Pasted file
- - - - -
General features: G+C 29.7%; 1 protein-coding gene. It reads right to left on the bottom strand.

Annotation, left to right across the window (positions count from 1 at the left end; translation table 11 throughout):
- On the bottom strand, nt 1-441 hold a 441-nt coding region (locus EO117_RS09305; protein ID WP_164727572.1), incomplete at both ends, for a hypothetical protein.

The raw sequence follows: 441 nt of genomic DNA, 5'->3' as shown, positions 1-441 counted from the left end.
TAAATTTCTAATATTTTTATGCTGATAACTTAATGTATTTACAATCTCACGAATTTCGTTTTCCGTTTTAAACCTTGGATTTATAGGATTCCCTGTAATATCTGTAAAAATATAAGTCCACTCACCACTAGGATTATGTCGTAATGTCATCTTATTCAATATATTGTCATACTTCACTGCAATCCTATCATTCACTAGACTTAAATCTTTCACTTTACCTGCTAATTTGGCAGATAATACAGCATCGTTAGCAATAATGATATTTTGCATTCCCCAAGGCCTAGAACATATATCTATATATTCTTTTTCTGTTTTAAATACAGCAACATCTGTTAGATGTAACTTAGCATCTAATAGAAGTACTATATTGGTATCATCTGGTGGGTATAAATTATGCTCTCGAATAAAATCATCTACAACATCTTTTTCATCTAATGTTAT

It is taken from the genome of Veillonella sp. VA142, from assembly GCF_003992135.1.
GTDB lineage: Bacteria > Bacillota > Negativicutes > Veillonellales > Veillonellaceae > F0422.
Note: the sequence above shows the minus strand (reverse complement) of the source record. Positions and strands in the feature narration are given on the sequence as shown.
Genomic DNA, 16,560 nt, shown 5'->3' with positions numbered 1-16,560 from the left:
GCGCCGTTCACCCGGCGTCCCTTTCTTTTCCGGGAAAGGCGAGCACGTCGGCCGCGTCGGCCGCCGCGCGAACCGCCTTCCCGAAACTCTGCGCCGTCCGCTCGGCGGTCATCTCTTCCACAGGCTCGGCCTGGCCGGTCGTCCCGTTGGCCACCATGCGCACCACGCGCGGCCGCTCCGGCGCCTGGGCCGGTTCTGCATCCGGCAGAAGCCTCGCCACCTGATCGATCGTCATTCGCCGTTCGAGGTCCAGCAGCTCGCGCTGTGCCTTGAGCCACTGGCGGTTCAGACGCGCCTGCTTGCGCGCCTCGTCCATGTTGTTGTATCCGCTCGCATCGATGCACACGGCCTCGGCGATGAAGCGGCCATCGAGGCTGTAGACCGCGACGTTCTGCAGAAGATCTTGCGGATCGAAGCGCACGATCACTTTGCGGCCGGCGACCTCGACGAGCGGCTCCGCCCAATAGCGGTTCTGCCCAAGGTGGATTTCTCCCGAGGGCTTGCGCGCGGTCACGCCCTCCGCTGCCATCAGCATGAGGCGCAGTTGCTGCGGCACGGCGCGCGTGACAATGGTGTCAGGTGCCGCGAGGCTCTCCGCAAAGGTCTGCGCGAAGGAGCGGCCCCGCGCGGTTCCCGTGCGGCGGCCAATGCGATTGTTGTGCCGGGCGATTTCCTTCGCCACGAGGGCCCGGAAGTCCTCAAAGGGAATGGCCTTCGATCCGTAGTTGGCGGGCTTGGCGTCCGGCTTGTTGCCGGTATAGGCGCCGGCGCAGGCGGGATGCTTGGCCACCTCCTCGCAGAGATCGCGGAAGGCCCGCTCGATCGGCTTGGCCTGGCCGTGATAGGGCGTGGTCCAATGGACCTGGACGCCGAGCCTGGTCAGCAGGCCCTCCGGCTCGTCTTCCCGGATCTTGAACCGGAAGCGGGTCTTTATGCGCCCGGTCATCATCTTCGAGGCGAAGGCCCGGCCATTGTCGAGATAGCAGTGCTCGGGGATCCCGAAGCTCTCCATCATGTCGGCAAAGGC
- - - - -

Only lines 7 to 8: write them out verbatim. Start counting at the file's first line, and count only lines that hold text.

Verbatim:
GTDB lineage: Bacteria > Bacillota > Negativicutes > Veillonellales > Veillonellaceae > F0422.
Note: the sequence above shows the minus strand (reverse complement) of the source record. Positions and strands in the feature narration are given on the sequence as shown.